La Roche-Posay has developed a nail art version of “My UV Patch,” a wearable skin sensor that monitor’s UV exposure. The nail art version, called UV Sense, is an electronic sensor that collects real-time data on UV exposure.
It is less than two millimeters thick, nine millimeters in diameter and is designed to be worn on the thumbnail. It is paired to a smartphone application using NFC technology to collect and display daily UVA and UVB exposure data for up to three months. It also offers personalized sun safety coaching tips, and track trends in UV behavior over time.
“The sun powers the device,” said John Rogers, Ph.D., the engineer who designed the UV dosimeter. “The photodetection unit continuously measures incident UV irradiation, and the cumulative output is captured on a charge storage device that can be read out, at any point, wirelessly via the phone.”
Dr. Rogers, of the Center for Bio-Integrated Electronics at Northwestern University, and June K. Robinson, a Northwestern University dermatologist, plan to test the sensor in a clinical trial this year. The trial will focus on patients who are at-risk for melanoma.
“Dermatologists are in the habit of telling people to be careful in the sun and do not get a burn. Our patients have difficulty putting this into practice. People have no way of knowing when the sun's intensity is capable of giving them a sunburn. This device will allow people to monitor and manage their own sun exposure to prevent sunburn,” Dr. Robinson said.
THE UV DOSIMETER
The sensor has no moving parts, no battery and is waterproof. Although it is designed to be applied to the thumbnail for better accuracy, Dr. Robinson says it can be attached to almost any part of the body or clothing that would be continuously exposed to the sun.
It is one of the few sensors that directly measures the most harmful UV rays and records body temperature, which is a critical factor.
The data on the device is transferred to a mobile phone app by swiping the app over the sensor. The app records the user’s exposure to the sun continuously or over time. When users exceed the amount of UV exposure considered safe, the app notifies the user by text message. It may also suggest less UV-intense times for outdoor activities. Dr. Robinson said this approach allows individuals to receive real-time advice on sun exposure.
Dee Anna Glaser, M.D., a dermatologist with Saint Louis University School of Medicine, Missouri, said the sensor and other wearable technology have the potential to lower skin cancer incidence rates. One common scenario is that individuals may not know they need sunscreen on cloudy days or when they are in a covered area, like a car.
“I think any mechanism to get people to think about healthy choices could be a good thing. I don’t know that everybody needs this, but there might be some individuals who will really benefit,” she said.
My UV Patch was unveiled at the 2016 Consumer Electronics Show. It’s designed to be applied to the skin like a bandage, but it can be challenging to get patients to wear it, said William G. Stebbins, M.D., director of cosmetic dermatology at Vanderbilt University Medical Center.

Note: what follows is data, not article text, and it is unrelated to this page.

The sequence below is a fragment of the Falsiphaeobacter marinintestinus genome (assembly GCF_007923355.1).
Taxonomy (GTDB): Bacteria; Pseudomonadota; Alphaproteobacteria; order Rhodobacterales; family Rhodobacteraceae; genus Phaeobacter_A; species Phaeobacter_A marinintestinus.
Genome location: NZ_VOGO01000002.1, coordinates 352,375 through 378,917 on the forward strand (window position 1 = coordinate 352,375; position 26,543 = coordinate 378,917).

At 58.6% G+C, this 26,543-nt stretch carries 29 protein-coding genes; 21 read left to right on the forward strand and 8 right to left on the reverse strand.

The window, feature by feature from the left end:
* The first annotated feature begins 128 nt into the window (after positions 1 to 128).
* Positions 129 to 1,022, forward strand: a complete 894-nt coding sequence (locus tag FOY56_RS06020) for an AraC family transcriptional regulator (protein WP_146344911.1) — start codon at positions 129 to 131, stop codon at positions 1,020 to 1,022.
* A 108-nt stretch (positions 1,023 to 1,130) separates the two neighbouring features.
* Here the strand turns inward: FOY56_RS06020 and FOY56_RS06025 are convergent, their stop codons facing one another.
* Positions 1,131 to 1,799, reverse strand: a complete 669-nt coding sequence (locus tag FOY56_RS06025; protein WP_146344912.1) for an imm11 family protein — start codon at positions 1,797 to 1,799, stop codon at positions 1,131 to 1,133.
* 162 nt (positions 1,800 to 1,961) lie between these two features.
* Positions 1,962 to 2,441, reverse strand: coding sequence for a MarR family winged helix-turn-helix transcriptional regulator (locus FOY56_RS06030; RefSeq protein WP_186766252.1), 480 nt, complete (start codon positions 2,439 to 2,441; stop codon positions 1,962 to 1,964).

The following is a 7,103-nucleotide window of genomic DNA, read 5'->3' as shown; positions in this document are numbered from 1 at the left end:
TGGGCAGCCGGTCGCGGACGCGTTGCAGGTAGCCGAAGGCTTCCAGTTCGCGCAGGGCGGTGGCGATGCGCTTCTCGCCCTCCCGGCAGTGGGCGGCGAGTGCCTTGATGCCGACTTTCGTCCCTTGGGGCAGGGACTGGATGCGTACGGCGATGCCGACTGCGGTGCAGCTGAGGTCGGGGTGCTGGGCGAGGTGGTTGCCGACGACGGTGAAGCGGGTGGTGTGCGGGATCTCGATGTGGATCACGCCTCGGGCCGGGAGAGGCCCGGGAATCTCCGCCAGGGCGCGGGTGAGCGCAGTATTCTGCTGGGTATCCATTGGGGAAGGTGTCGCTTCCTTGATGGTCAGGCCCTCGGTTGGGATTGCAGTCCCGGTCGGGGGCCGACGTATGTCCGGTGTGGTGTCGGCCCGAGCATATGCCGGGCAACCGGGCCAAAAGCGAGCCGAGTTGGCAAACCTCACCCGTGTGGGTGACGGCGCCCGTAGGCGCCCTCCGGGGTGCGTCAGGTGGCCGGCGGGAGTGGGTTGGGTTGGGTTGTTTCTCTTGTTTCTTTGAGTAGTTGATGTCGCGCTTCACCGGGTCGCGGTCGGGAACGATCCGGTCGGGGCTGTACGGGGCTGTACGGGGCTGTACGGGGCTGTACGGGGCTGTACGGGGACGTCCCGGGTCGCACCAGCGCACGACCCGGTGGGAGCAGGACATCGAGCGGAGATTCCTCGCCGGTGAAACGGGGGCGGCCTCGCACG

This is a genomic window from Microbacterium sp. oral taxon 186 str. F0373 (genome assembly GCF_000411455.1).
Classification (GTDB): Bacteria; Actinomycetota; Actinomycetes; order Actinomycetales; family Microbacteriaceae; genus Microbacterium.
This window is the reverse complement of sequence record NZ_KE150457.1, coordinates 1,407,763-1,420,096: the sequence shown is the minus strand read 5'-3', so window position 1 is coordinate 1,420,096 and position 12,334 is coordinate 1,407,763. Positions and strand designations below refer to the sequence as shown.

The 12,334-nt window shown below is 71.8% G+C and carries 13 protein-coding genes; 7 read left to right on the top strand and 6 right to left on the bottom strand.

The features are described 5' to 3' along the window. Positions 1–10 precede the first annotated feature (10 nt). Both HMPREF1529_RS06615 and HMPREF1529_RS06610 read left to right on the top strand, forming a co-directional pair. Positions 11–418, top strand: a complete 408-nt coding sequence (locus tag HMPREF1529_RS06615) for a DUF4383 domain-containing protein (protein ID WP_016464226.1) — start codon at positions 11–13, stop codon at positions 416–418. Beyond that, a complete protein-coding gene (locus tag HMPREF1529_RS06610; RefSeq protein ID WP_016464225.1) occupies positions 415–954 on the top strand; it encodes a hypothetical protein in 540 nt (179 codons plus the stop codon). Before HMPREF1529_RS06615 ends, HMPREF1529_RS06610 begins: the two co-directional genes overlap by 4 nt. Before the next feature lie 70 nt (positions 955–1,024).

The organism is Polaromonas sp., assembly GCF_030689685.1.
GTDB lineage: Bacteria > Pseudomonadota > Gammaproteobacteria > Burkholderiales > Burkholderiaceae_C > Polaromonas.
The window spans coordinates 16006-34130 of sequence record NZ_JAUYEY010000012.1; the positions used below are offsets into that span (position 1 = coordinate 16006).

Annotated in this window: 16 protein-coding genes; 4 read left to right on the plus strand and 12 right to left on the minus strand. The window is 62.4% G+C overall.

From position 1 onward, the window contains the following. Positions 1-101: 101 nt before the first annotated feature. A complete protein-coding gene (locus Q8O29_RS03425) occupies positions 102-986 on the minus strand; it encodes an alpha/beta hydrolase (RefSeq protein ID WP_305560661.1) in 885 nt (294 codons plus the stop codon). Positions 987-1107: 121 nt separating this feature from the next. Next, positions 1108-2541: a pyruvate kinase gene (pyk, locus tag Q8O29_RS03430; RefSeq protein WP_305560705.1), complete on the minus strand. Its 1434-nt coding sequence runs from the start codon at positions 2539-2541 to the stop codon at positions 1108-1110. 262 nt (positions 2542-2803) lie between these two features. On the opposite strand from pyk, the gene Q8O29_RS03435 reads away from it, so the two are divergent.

“The smaller the device, the more likely that people would consider wearing a UV sensor. This is certainly a nice advance over their prior model,” he said.
To be successful in the marketplace, it would need to be competitively priced, he said. It would seem that anyone interested in buying and wearing it would already be very conscious of the harmful effects of UV light and would already be wearing appropriate sun protective clothing, sunscreen, and seeking shade as appropriate. Dr. Stebbins said another issue is that the device records the amount of UV exposure that it received directly from the sun, but not necessarily how much exposure sun-protected areas of the body received.
“I think the technology is very interesting and the improvement in size makes this more likely to be adopted by those interested. As a dermatologist, I would certainly be interested in measuring my UV exposure. However, I wonder how many others would pay for this rather than spending that money on other sun-protective measures,” said Dr. Stebbins.
More than 100,000 people in the U.S. are diagnosed with non-melanoma skin cancer each year. Ninety percent of these cases are UV-related attributable to sun worshippers, aging baby boomers and the increased use of UV lamps for curing manicures.
But even non-skin cancer cases can be dangerous. In 2013, there were an estimated 33,826 sunburn-related visits to the emergency department costing an estimated $11 million.
- Julia Curtis, MD, Paul Tanner, Cambria Judd, MD, et al. "Acrylic nail curing UV lamps: High-intensity exposure warrants further research of skin cancer risk," JAAD, December 2013. DOI:http://dx.doi.org/10.1016/j.jaad.2013.08.032
- J. Wilson and J. Maraka. "Need for sun cream with your manicure? Dangers of UV nail dryers," JPRAS, June 2016. DOI: http://dx.doi.org/10.1016/j.bjps.2016.03.011
- "Researchers Develop World's Smallest Wearable Device," Northwestern University news release. Jan. 8, 2018
- “L’Oréal debuts first-ever stretchable electronic UV monitor at the 2016 consumer electronics show,” L’Oréal news release. June 1, 2016.